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Sunday, December 4, 2011

A Great Prophecy (Genesis 14.17-24)

Sermon by: Robert Austell
December 4, 2011
Some Music Used
Prelude : "Sing We Now of Christmas/God Rest Ye"
- Tanja Bechtler, cello (arr. Brandt Adams)
Advent Candle Hymn: "We Light the Advent Candle" (Grindal)
Song of Praise: "Here I Am to Worship" (Hughes)
Offering of Music: "O Come, O Come, Emmanuel" - Tanja Bechtler, cello (arr. Jay Rouse)
Hymn of Sending: "Hark! The Herald Angels Sing" (MENDELSSOHN)
Postlude: "Wake, Awake, for Night is Flying" (Burkhardt)

A Great Prophecy
Text: Genesis 14:17-24)

(download) **Sermon audio is also accessible as a free podcast in iTunes - search for "Good Shepherd Sermons or Robert Austell"**

Last week we began talking about Abraham, which may seem like an unusual topic for the Christmas season. I chose Abraham because he, too, was waiting for the birth of a child. He, too, was trusting in God’s promises. He, too, had moments of doubt and wandering from God. He, too, experienced God’s faithfulness through promises graciously kept anyway. And he, too, found himself with Sarah, his wife, marveling at a newborn son, miraculously conceived and delivered.

My hope is that hearing Abraham’s story will help you and me enter more easily and fully into the Christmas story and into God’s promises and faithfulness towards us today.

Last week we left off in Genesis 12, with God making the first great covenant promises to Abraham, promises for land, descendants, and blessing in order to bless the whole earth. I shared how those promises were and are fulfilled and deepened in Jesus. God offers us an eternal home with Him (land), adopts and grafts us into His people (descendants), and offers us salvation and callings as the followers of Jesus (blessing) in order that we might share that Good News in the world.

Abraham’s story, like our own, was not a steady mountaintop experience of the presence of God or Abraham’s own human faithfulness. Rather, he faced some real hardship and also had periods of wavering faith. Immediately after our text from last week, Abraham faces famine and then war. I’ll briefly tell you about that and then we’ll see how God reminded Abraham of His Word and Promise.

War and Famine (chs. 12-14)


We left off in Genesis 12 with Abram reaching the place God had showed him. But then there was a famine in the land and Abram took his family to Egypt, where the waters of the Nile offered Egyptians some buffer against drought and famine. Abram lied for protection (and advantage) there, offering Sarai up as his sister. Indeed, she was taken into Pharaoh’s house and Abram treated well, but God struck Pharaoh’s house with plagues (sound familiar??) and the truth came out. Abram and his household were sent away with all that they had gained. It was a great foreshadowing of Moses and the Exodus, where God worked to deliver His people through plagues, despite the moral failings of His chosen leader. Though Abram’s story came first, I recall to you that Exodus story of God’s faithfulness despite our unfaithfulness.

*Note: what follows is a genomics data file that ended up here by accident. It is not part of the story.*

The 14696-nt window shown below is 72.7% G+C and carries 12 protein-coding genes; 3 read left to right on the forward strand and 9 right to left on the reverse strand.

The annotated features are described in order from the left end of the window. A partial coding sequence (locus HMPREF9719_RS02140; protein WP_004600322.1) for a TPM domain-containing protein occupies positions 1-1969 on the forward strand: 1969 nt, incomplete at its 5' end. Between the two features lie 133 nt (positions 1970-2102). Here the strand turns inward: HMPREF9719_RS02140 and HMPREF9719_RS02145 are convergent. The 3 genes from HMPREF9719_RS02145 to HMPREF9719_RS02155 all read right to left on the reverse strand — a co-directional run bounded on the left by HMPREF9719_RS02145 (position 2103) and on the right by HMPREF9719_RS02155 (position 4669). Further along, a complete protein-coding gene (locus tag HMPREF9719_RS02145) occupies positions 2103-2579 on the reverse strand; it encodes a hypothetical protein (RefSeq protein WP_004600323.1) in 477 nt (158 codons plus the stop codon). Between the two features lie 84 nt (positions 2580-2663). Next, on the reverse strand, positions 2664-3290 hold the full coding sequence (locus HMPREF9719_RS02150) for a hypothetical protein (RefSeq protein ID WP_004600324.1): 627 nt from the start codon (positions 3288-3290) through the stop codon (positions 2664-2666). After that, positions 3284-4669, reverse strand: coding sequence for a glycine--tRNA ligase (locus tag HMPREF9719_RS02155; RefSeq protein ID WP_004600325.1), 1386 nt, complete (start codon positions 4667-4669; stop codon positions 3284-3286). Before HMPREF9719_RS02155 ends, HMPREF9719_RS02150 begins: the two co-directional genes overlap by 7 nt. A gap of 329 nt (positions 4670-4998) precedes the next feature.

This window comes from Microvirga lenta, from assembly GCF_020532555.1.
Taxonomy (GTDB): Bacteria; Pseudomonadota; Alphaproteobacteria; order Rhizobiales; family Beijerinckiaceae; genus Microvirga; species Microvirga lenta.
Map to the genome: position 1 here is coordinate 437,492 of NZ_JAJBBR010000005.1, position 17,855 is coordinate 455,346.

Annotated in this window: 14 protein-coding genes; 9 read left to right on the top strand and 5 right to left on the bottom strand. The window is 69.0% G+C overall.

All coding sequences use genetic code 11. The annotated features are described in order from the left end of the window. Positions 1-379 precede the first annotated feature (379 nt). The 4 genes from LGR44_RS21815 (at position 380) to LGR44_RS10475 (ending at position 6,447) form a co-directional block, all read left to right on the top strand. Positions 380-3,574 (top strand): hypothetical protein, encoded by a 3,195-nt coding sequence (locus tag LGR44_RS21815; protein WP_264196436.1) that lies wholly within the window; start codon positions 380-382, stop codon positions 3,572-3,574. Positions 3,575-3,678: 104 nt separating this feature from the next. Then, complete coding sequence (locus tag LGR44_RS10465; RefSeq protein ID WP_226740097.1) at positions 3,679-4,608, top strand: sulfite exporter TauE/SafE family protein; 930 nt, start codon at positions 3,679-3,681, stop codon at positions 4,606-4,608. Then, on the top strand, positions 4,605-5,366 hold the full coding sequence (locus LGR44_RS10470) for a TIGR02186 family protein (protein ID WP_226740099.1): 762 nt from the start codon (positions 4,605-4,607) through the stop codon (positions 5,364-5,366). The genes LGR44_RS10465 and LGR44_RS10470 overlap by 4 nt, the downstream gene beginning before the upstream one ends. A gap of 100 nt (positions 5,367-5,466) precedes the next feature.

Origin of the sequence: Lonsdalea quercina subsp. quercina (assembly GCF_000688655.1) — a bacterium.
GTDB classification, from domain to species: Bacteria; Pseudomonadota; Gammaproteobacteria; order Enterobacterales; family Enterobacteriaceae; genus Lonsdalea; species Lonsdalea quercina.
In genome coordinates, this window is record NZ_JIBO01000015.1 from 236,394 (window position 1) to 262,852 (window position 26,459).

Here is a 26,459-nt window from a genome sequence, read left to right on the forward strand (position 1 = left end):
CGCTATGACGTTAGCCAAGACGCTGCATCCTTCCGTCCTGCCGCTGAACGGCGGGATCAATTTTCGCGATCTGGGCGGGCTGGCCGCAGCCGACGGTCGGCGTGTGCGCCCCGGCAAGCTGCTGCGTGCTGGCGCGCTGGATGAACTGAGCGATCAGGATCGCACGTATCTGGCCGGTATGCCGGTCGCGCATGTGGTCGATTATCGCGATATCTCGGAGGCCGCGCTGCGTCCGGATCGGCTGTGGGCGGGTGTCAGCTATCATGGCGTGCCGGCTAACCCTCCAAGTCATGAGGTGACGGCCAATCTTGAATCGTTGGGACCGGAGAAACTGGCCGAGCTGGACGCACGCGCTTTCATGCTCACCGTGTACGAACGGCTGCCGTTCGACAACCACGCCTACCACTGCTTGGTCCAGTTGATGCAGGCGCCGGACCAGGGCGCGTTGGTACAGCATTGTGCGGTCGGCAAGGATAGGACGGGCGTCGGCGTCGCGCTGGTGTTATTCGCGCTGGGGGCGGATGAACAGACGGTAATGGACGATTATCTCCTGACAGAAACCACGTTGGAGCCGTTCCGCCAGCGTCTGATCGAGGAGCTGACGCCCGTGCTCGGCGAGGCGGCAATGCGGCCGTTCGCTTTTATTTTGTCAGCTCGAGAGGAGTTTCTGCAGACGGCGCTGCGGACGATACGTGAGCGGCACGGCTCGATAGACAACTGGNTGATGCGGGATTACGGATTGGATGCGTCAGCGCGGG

Then, in Genesis 13 (vv. 3-4), Abram gets back to Bethel, where he had built the altar and worshiped in 12:8. He and Lot divided their herdsmen and families and Abram gave Lot the choice of where to go. Lot chose the more choice land (though he eventually moved to the city of Sodom), and Abram settled in the land of Canaan. And then, at the end of chapter 13, God renewed the covenant promises to Abram, promising land as far as he could see (vv. 14-15) and descendants as numerous as the dust of the earth (v. 16).


Then, in chapter 14, we read about the “war of the kings.” After a local clash of kings resulted in the defeat of all of the Jordan River valley and the capture of Abram’s nephew, Lot, Abram went after the victorious king and defeated him, rescuing his nephew and the possessions of the local kings. While Abram was not involved in the local clash, his victory in the course of rescuing Lot provided the responsibility to deal with the spoils of war. He was approached by two different local kings, who provided two distinctly different approaches to those spoils.